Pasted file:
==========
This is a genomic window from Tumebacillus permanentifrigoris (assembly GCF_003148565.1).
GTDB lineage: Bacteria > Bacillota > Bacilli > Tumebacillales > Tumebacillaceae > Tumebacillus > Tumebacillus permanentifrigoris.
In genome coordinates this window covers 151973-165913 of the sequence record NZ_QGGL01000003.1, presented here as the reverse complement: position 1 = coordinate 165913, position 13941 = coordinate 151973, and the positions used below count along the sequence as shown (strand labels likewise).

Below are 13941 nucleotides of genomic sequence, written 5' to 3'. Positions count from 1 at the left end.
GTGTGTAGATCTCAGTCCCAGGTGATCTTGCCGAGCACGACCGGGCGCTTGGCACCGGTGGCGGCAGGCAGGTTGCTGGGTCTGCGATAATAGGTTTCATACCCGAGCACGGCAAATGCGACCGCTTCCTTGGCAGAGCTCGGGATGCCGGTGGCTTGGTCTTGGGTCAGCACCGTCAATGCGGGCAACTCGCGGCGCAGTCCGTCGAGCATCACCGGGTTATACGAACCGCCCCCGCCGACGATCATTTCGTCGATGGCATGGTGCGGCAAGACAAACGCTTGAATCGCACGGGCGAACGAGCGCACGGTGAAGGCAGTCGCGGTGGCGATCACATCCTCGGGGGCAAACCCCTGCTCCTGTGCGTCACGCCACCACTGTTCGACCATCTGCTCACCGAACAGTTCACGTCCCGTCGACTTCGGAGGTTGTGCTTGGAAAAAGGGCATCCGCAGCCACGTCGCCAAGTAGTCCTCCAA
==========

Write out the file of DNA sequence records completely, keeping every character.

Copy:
This is a genomic window from Tumebacillus permanentifrigoris (assembly GCF_003148565.1).
GTDB lineage: Bacteria > Bacillota > Bacilli > Tumebacillales > Tumebacillaceae > Tumebacillus > Tumebacillus permanentifrigoris.
In genome coordinates this window covers 151973-165913 of the sequence record NZ_QGGL01000003.1, presented here as the reverse complement: position 1 = coordinate 165913, position 13941 = coordinate 151973, and the positions used below count along the sequence as shown (strand labels likewise).

Below are 13941 nucleotides of genomic sequence, written 5' to 3'. Positions count from 1 at the left end.
GTGTGTAGATCTCAGTCCCAGGTGATCTTGCCGAGCACGACCGGGCGCTTGGCACCGGTGGCGGCAGGCAGGTTGCTGGGTCTGCGATAATAGGTTTCATACCCGAGCACGGCAAATGCGACCGCTTCCTTGGCAGAGCTCGGGATGCCGGTGGCTTGGTCTTGGGTCAGCACCGTCAATGCGGGCAACTCGCGGCGCAGTCCGTCGAGCATCACCGGGTTATACGAACCGCCCCCGCCGACGATCATTTCGTCGATGGCATGGTGCGGCAAGACAAACGCTTGAATCGCACGGGCGAACGAGCGCACGGTGAAGGCAGTCGCGGTGGCGATCACATCCTCGGGGGCAAACCCCTGCTCCTGTGCGTCACGCCACCACTGTTCGACCATCTGCTCACCGAACAGTTCACGTCCCGTCGACTTCGGAGGTTGTGCTTGGAAAAAGGGCATCCGCAGCCACGTCGCCAAGTAGTCCTCCAA